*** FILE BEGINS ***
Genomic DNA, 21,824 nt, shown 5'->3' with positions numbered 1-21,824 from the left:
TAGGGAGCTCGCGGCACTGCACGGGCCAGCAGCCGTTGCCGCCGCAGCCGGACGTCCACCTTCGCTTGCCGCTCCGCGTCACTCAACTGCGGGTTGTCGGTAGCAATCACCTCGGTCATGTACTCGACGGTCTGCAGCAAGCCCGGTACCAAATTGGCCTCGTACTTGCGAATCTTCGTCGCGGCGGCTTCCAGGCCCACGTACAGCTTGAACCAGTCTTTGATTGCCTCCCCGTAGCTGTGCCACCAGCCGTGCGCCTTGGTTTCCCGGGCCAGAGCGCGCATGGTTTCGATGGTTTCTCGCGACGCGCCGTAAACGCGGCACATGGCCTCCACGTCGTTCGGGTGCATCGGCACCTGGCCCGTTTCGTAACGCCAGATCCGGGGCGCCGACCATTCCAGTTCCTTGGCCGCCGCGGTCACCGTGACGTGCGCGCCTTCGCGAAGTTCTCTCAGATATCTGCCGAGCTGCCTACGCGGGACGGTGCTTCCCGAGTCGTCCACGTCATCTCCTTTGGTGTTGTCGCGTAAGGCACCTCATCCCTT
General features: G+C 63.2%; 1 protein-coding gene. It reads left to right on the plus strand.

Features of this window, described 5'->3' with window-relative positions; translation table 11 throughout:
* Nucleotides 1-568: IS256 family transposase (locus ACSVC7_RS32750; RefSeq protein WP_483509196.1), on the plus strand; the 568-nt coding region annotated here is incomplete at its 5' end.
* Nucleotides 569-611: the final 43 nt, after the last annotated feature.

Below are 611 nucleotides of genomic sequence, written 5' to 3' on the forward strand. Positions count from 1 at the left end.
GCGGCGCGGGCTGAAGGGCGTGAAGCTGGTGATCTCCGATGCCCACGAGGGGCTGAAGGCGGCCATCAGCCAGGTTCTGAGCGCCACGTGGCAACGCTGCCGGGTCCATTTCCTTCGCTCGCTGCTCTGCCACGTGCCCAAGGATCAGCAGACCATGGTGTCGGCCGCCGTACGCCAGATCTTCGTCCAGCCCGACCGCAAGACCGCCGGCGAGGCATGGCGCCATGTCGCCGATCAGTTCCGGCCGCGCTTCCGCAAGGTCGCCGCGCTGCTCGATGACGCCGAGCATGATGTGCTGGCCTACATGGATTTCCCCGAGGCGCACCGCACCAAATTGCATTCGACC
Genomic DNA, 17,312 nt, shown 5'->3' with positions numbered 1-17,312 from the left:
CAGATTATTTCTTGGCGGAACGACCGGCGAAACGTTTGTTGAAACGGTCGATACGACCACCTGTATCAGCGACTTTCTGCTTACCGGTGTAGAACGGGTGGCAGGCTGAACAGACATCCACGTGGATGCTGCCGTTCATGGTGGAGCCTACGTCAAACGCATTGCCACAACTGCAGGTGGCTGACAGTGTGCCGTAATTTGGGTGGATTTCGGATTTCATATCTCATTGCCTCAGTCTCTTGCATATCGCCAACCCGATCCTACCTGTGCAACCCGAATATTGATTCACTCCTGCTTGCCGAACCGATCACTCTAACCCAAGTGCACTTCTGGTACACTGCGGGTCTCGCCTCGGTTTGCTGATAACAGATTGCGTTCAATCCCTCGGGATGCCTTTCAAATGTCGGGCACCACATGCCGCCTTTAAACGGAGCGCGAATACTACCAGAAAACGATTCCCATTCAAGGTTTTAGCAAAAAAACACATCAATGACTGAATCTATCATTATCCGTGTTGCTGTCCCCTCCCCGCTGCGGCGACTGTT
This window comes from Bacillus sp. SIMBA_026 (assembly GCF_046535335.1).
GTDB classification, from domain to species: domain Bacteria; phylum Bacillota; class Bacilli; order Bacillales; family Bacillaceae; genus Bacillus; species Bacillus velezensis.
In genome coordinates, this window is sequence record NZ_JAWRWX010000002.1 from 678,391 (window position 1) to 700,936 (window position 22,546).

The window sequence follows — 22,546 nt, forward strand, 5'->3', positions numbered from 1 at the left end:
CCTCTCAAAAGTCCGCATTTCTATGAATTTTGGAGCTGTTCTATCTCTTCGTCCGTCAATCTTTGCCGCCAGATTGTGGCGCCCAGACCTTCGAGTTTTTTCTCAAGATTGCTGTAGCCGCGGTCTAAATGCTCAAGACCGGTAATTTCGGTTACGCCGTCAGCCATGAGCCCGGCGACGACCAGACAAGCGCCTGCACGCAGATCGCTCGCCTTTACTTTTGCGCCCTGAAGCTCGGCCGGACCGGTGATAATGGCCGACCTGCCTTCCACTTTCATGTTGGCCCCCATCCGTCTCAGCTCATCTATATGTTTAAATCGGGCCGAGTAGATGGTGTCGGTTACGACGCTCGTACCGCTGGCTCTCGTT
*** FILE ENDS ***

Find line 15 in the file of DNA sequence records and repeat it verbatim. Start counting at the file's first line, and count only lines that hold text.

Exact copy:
CCTCTCAAAAGTCCGCATTTCTATGAATTTTGGAGCTGTTCTATCTCTTCGTCCGTCAATCTTTGCCGCCAGATTGTGGCGCCCAGACCTTCGAGTTTTTTCTCAAGATTGCTGTAGCCGCGGTCTAAATGCTCAAGACCGGTAATTTCGGTTACGCCGTCAGCCATGAGCCCGGCGACGACCAGACAAGCGCCTGCACGCAGATCGCTCGCCTTTACTTTTGCGCCCTGAAGCTCGGCCGGACCGGTGATAATGGCCGACCTGCCTTCCACTTTCATGTTGGCCCCCATCCGTCTCAGCTCATCTATATGTTTAAATCGGGCCGAGTAGATGGTGTCGGTTACGACGCTCGTACCGCTGGCTCTCGTT